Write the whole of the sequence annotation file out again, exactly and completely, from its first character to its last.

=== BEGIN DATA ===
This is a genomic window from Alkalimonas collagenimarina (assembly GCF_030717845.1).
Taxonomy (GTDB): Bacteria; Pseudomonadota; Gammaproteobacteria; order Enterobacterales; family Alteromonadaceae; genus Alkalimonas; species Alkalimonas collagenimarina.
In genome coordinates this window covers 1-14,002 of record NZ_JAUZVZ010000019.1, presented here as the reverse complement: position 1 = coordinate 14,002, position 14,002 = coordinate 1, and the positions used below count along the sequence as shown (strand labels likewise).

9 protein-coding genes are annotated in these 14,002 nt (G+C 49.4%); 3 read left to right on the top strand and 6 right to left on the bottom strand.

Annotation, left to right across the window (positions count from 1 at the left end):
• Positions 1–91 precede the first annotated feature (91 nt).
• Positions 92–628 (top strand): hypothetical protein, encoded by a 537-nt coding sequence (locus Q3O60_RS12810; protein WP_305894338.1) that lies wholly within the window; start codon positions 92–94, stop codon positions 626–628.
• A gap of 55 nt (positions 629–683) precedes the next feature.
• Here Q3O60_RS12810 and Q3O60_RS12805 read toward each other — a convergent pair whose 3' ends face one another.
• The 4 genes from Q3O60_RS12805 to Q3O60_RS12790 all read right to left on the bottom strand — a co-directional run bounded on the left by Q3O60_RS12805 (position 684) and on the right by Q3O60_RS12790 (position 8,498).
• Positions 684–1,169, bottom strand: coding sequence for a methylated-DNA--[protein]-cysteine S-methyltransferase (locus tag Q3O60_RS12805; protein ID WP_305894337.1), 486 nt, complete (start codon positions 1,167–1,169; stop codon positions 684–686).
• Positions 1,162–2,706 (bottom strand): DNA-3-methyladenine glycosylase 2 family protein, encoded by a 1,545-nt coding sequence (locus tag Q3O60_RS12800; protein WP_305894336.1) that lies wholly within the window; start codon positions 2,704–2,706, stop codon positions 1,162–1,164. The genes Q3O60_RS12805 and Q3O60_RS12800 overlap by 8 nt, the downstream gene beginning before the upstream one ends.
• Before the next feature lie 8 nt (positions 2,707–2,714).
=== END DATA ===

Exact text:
This is a genomic window from Alkalimonas collagenimarina (assembly GCF_030717845.1).
Taxonomy (GTDB): Bacteria; Pseudomonadota; Gammaproteobacteria; order Enterobacterales; family Alteromonadaceae; genus Alkalimonas; species Alkalimonas collagenimarina.
In genome coordinates this window covers 1-14,002 of record NZ_JAUZVZ010000019.1, presented here as the reverse complement: position 1 = coordinate 14,002, position 14,002 = coordinate 1, and the positions used below count along the sequence as shown (strand labels likewise).

9 protein-coding genes are annotated in these 14,002 nt (G+C 49.4%); 3 read left to right on the top strand and 6 right to left on the bottom strand.

Annotation, left to right across the window (positions count from 1 at the left end):
• Positions 1–91 precede the first annotated feature (91 nt).
• Positions 92–628 (top strand): hypothetical protein, encoded by a 537-nt coding sequence (locus Q3O60_RS12810; protein WP_305894338.1) that lies wholly within the window; start codon positions 92–94, stop codon positions 626–628.
• A gap of 55 nt (positions 629–683) precedes the next feature.
• Here Q3O60_RS12810 and Q3O60_RS12805 read toward each other — a convergent pair whose 3' ends face one another.
• The 4 genes from Q3O60_RS12805 to Q3O60_RS12790 all read right to left on the bottom strand — a co-directional run bounded on the left by Q3O60_RS12805 (position 684) and on the right by Q3O60_RS12790 (position 8,498).
• Positions 684–1,169, bottom strand: coding sequence for a methylated-DNA--[protein]-cysteine S-methyltransferase (locus tag Q3O60_RS12805; protein ID WP_305894337.1), 486 nt, complete (start codon positions 1,167–1,169; stop codon positions 684–686).
• Positions 1,162–2,706 (bottom strand): DNA-3-methyladenine glycosylase 2 family protein, encoded by a 1,545-nt coding sequence (locus tag Q3O60_RS12800; protein WP_305894336.1) that lies wholly within the window; start codon positions 2,704–2,706, stop codon positions 1,162–1,164. The genes Q3O60_RS12805 and Q3O60_RS12800 overlap by 8 nt, the downstream gene beginning before the upstream one ends.
• Before the next feature lie 8 nt (positions 2,707–2,714).